Micro Habits may be Baby Steps but they still move us from where we are to where we want to go.

 

All I’m saying is don’t let having the Force in your arsenal lull you into a false sense of security. Don’t get into the habit of taking more credits from your bank account than you put in.“- Bail Organa

 “Jedi don’t have bank accounts.” – Obi-wan Kenobi

Foot Note: Facebookalitis

*Face Book addiction otherwise known as Facebookalitis is on the way to becoming described as an actual psychological disorder. Social Media is addictive as the reward centers in our brain are fired sending off dopamine every time we get a notification or like.

The more we use the platform the more addictive it becomes. The perception of social acceptance through likes and comments the reward. Our social media profile and personality can becomes someone we are not in real life. A type of multiple personality disorder evolves.

Our brains are re-wired through chronic internet usage. Short term memory and attention spans are diminished and the prefrontal cortex is altered. Emotional responses can change. Human emotions such as empathy, compassion and the ability to control aggression and anger can be reduced in people who are chronic users of Face Book.

Grease the Groove

Strength is a Skill

Pavel Tsatsouline was the Russian fitness guru who popularized the Kettle Bell in the west and trained Soviet Special Forces he also coined the phrase “Grease the Groove”. Pavel argued that “Strength is a Skill” and like any skill it needs to be practiced continuously and consistently.

Greasing the Groove” Pavel argued is training smart, not hard. If an athlete such as a gymnast is trying to increase strength and flexibility one of the ways is to keep training through the day not just during routine training sessions. The Gymnast would practice moves and stretches anywhere and anytime. She may be  waiting for the bus, watching TV or having a break at work. Rather than being idle she takes the opportunity to practice her skills. This keeps the muscles activated and adds to incremental improvements over time. In addition it keeps her mind on the game.

While the rest of us in bed sleeping, the Gymnast and others who “Grease the Groove” are up before sunrise training and practicing to be better.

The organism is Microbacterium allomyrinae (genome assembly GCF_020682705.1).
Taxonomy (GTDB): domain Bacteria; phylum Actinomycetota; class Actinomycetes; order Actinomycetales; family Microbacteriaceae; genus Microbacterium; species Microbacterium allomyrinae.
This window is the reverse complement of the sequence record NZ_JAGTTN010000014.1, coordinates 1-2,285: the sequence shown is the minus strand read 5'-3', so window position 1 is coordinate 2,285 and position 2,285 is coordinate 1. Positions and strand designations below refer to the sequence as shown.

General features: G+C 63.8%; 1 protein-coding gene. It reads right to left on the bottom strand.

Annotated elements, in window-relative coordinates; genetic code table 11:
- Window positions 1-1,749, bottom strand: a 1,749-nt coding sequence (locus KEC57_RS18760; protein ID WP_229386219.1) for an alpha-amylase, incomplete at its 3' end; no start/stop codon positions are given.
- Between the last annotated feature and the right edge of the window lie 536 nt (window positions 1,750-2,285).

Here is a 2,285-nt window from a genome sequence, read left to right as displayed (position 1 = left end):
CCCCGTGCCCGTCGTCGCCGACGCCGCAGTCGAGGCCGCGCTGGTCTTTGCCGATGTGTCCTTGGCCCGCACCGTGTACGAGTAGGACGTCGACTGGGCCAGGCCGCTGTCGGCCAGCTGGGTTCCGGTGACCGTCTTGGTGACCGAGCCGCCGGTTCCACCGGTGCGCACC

In the Fight

Conor McGregor practices the principles of “Greasing the Groove”. In the lead up to a fight he is constantly training and getting himself ready mentally, physically and spiritually. Between fights he continues to train not only in the gym and in the ring but in all other aspects of his life pushing for continuous improvement. McGregor is never not “Greasing the Groove”, his mindset is geared towards constant and incremental improvement and winning at all costs.

The author of “Rome’s Last Citizen”, a biography of Cato, Rob Goodman keeps a Kettle Bell next to his desk at Huffington Post. Goodman explains that the Stoics practiced a type of “Greasing the Groove”, every couple of hours he arises from his desk and does Kettle Bell reps. The Jedi would also train when ever they got the chance and did not wait for an opportunity, they made them.

 

Anytime, Any Place

I practice calisthenics as my primary form of personal fitness. I love it because I can do it anytime, any place. It costs nothing and it gets me outdoors and keeps me active. At the beginning I could barely manage a few pull-ups and over the months my strength has increased way beyond what I was capable of.

Through the practice of “Greasing the Groove” I have managed to improve form and fitness incrementally. I set small goals through the week and congratulate myself on achieving them. My training sessions are recorded and I make a point of doing a few dips or pull-ups when ever and where ever the opportunity presents itself. These exercises are never done to exhaustion but to about 70% of maximum effort. The break in routine to do 30 seconds of exercise makes the day go faster and keeps me motivated.

 

Anything

Greasing the Groove is a principle we can obviously apply in every aspect of our life. If our aim is to be good at something we should practice consistently. Learning a new language, a musical instrument or a sport like surfing does not come over night. It takes a lot of effort and time. When we see someone who is accomplished in those areas and ask them how they got so good, their answers is always “practice and consistency”.

 

Every habit and faculty is confirmed and strengthened by the corresponding actions, that of walking by walking, that of running by running.” – Epictetus

 

No Excuses

We all want to be better people for our own sake and for others. Demonstrating our principles and core values is one of the ways in which we express the person we want to be. Often we find that wanting to be a better person and actually being that person are two different things. A cognitive dissonance exists; we know we shouldn’t lose our temper or treat people unfairly but we do anyway. Our diet is poor and we know we should eat healthy still we default to the tasty but unhealthy options. We want to change and act in accordance with our values rather than just see them as pillars we aspire to achieving at some point in the future. We should as Yoda says “Do or do not, there is no try”.